I work quite a bit with disordered eating and body image issues. That is a large part of the clients I work with, but I am also interested in working with neurodivergence; clients with autism and ADHD. In undergrad I had an internship at a disability resource center so I already had that background, but working with clients that have these diagnoses has made me even more passionate. I’m very interested in how neurodivergence intersects with eating disorders, and I am always looking for new ways to learn and new trainings to do.
What strengths do you have as a therapist?
I’m very non-judgmental and have an openness and willingness to talk about anything. I am also a very curious person and I enjoy continuing to learn, so if topics come up that I am not well-acquainted with, I am more than eager to brush up on things and meets my clients’ needs wherever I can. I think that has helped me the most in my career so far.
What would you like your clients to get out of working with you?
I think the most valuable thing somebody can get from therapy is the acceptance that therapy is okay to do. Even younger clients who don’t necessarily want to be in therapy at this point, or older clients who come into therapy, try it out, and it turns out we aren’t a good fit together or they realize they aren’t ready for therapy at this time in their life—I want them all to leave knowing that therapy is okay to go to and something they can always leave and come back to throughout their life.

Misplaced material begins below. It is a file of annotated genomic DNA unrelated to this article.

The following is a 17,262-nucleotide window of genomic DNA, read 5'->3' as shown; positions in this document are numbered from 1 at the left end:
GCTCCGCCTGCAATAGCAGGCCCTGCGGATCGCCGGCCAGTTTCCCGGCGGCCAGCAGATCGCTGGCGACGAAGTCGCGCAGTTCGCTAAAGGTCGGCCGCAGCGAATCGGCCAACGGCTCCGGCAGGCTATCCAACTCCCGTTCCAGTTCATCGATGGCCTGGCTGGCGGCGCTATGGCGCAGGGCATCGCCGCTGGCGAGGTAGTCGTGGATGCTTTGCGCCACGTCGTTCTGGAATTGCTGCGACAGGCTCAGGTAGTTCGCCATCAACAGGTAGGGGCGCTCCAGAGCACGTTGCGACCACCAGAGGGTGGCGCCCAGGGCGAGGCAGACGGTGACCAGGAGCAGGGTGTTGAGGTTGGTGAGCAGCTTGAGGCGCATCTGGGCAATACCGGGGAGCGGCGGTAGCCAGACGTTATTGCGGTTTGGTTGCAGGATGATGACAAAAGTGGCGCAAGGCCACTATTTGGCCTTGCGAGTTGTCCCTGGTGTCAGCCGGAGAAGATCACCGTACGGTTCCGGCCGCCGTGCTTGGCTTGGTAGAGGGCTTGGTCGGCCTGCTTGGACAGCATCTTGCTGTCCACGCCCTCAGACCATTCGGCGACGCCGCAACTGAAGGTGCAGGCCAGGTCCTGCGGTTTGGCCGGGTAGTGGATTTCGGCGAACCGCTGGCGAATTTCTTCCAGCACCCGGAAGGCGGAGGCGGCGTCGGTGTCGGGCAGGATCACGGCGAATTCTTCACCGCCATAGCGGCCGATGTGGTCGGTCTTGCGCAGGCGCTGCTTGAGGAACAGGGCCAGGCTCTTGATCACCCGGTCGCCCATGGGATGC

I myself have a therapist, and my therapist has a therapist. It’s such a helpful thing, even if there’s nothing “wrong” going on in your life. It’s so meaningful to check in and get that outside support and insight.
What are your goals for your career as a therapist?
I’m really content with what I’m doing now, so I would like to continue to take trainings on things that interest me and expand my caseload to different presenting concerns. I want to follow that part of my curiosity and not be strict on what I need to get a certificate in or do a training on; I want to follow my passions. I considered doing a PhD for a while, but that is on hold for now. I’ve recently figured out that I can still be a learner and still satisfy that part of my values without having to formally be in school.
What do you do outside of work that helps you to live a healthy, balanced life?
I am the queen of a million hobbies! Right now I’m really into crocheting and I like reading a lot. I’ve also enjoyed candle making, baking, cooking, painting, working with clay, and more. I like to be creative; there’s a pleasure in getting to make something and just focus on one thing at a time. It helps me to be more grounded. Recently I’ve also been learning to golf. I’m not very good but I appreciate the time spent outside.
If you weren’t a therapist, what do you think you would be doing?
From a really young age I’ve always loved reading and been very passionate about it. I took some creative writing classes in high school and college and loved it, so I think if I weren’t a therapist, I would be a writer or an author.
If you are interested in working with Reagan, please send us an email at firstname.lastname@example.org to schedule a free phone consultation.